Crowdfunding, but for promising cancer drugs. Like a Kickstarter campaign, but instead of a memento or special access to the product, you get an actual share in the drug’s potential future sales. Biotech firm Agenus wants to give you a chance—something it says is now possible thanks to blockchain technology.
Agenus will soon become the first biotech company to issue a blockchain-based crypto-asset it calls a “digital security.” According to the company’s January announcement, this asset will represent “a portion of potential future US sales” of a drug called a PD-1 inhibitor, which is now in clinical trials. To begin with, regulatory constraints will limit the investment to wealthy investors and financial institutions. But the long-term goal is to make this available to as broad a group of people as possible.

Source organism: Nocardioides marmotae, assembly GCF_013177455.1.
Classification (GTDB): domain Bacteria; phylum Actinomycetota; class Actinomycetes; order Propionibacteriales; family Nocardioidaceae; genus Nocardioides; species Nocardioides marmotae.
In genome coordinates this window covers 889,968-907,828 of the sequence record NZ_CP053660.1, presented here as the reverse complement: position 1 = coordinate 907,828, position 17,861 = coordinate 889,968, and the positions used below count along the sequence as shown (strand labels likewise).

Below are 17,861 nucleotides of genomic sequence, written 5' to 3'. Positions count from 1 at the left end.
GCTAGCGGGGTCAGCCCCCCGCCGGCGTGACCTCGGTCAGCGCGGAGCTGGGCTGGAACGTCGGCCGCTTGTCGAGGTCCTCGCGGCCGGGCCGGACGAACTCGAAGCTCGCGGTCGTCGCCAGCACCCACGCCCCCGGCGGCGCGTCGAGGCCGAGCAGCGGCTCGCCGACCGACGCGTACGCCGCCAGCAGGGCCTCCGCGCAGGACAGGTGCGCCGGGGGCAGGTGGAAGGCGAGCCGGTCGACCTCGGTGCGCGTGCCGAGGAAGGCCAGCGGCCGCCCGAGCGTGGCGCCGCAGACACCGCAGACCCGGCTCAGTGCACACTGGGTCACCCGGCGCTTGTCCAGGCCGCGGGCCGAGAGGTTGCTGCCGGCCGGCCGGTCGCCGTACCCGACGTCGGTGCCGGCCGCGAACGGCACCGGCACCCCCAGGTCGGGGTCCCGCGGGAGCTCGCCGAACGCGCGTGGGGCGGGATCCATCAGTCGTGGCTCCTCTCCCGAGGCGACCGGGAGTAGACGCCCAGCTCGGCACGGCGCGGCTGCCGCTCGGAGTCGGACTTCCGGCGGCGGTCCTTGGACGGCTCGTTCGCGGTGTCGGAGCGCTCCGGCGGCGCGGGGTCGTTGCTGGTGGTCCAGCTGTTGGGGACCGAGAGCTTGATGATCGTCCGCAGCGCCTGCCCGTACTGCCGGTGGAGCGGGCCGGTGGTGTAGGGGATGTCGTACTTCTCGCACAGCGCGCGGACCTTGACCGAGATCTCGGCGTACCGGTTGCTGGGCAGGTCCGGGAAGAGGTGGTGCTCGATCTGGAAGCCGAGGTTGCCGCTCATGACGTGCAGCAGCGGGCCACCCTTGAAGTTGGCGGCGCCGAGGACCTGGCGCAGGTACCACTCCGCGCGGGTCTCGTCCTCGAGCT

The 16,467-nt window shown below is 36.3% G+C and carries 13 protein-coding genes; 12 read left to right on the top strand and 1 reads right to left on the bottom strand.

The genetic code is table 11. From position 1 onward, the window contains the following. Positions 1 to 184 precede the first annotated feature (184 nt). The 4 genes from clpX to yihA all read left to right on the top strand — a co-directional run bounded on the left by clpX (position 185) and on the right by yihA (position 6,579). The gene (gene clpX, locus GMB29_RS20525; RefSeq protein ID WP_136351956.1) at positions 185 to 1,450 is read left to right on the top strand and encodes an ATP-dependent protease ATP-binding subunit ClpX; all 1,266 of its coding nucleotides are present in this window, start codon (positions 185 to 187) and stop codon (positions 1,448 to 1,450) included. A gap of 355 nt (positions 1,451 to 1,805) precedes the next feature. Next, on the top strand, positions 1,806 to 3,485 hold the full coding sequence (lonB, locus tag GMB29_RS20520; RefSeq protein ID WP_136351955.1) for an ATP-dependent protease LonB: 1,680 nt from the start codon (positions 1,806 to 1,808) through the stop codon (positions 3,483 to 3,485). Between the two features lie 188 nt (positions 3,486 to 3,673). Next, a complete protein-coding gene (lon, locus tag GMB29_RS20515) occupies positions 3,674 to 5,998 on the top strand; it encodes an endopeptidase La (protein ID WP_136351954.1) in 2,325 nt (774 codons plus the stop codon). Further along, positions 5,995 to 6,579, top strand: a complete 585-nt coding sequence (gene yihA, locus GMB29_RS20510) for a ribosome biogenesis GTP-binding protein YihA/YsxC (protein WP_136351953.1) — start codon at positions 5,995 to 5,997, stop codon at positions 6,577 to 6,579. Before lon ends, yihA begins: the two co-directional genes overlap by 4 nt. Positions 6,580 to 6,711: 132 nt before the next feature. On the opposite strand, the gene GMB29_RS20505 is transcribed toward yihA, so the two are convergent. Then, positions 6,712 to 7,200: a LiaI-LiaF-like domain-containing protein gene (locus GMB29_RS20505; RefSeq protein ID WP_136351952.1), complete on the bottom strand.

Though it’s the first biotech firm to the party, Agenus is far from the only company to have this idea. The dream is that blockchains can democratize fund-raising by issuing and managing all kinds of assets faster, cheaper, and more transparently than traditional financial institutions can. In theory, this will connect a greater range of companies and ventures with a larger pool of potential investors. In the idealized future of blockchain-powered crowd investing, both sides of the market will win.
Dr Garo Armen, Agenus CEO is on the photo above